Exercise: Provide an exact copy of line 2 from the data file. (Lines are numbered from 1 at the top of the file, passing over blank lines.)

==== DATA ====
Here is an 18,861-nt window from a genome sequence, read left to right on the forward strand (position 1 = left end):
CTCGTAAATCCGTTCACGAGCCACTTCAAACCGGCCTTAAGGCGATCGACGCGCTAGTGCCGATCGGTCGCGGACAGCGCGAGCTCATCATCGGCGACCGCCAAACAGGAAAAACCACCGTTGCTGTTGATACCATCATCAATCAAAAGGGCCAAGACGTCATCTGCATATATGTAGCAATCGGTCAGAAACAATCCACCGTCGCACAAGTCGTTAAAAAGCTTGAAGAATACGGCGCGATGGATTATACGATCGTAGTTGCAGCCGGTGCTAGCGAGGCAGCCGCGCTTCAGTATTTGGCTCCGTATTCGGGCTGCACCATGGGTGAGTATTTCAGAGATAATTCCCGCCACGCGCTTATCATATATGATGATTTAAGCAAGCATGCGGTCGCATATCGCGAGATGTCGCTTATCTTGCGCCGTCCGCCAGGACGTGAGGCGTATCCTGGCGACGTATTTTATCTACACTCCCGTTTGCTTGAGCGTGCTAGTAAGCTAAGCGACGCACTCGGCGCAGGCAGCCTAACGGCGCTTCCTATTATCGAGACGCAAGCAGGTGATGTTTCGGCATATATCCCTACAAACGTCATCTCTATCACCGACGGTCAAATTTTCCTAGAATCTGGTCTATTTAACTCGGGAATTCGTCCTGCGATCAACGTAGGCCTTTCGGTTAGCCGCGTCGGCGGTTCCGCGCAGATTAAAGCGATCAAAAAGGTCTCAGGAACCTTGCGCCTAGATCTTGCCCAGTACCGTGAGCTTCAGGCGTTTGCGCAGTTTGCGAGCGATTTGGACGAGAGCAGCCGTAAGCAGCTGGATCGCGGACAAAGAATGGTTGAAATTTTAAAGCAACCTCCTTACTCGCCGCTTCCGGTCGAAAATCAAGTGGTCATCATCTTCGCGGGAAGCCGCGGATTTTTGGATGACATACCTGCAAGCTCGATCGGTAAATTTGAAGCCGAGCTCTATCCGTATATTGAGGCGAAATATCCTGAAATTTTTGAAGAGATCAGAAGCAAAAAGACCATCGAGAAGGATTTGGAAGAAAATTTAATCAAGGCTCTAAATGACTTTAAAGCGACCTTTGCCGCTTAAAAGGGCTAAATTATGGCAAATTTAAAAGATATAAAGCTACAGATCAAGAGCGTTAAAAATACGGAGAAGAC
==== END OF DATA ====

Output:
CTCGTAAATCCGTTCACGAGCCACTTCAAACCGGCCTTAAGGCGATCGACGCGCTAGTGCCGATCGGTCGCGGACAGCGCGAGCTCATCATCGGCGACCGCCAAACAGGAAAAACCACCGTTGCTGTTGATACCATCATCAATCAAAAGGGCCAAGACGTCATCTGCATATATGTAGCAATCGGTCAGAAACAATCCACCGTCGCACAAGTCGTTAAAAAGCTTGAAGAATACGGCGCGATGGATTATACGATCGTAGTTGCAGCCGGTGCTAGCGAGGCAGCCGCGCTTCAGTATTTGGCTCCGTATTCGGGCTGCACCATGGGTGAGTATTTCAGAGATAATTCCCGCCACGCGCTTATCATATATGATGATTTAAGCAAGCATGCGGTCGCATATCGCGAGATGTCGCTTATCTTGCGCCGTCCGCCAGGACGTGAGGCGTATCCTGGCGACGTATTTTATCTACACTCCCGTTTGCTTGAGCGTGCTAGTAAGCTAAGCGACGCACTCGGCGCAGGCAGCCTAACGGCGCTTCCTATTATCGAGACGCAAGCAGGTGATGTTTCGGCATATATCCCTACAAACGTCATCTCTATCACCGACGGTCAAATTTTCCTAGAATCTGGTCTATTTAACTCGGGAATTCGTCCTGCGATCAACGTAGGCCTTTCGGTTAGCCGCGTCGGCGGTTCCGCGCAGATTAAAGCGATCAAAAAGGTCTCAGGAACCTTGCGCCTAGATCTTGCCCAGTACCGTGAGCTTCAGGCGTTTGCGCAGTTTGCGAGCGATTTGGACGAGAGCAGCCGTAAGCAGCTGGATCGCGGACAAAGAATGGTTGAAATTTTAAAGCAACCTCCTTACTCGCCGCTTCCGGTCGAAAATCAAGTGGTCATCATCTTCGCGGGAAGCCGCGGATTTTTGGATGACATACCTGCAAGCTCGATCGGTAAATTTGAAGCCGAGCTCTATCCGTATATTGAGGCGAAATATCCTGAAATTTTTGAAGAGATCAGAAGCAAAAAGACCATCGAGAAGGATTTGGAAGAAAATTTAATCAAGGCTCTAAATGACTTTAAAGCGACCTTTGCCGCTTAAAAGGGCTAAATTATGGCAAATTTAAAAGATATAAAGCTACAGATCAAGAGCGTTAAAAATACGGAGAAGAC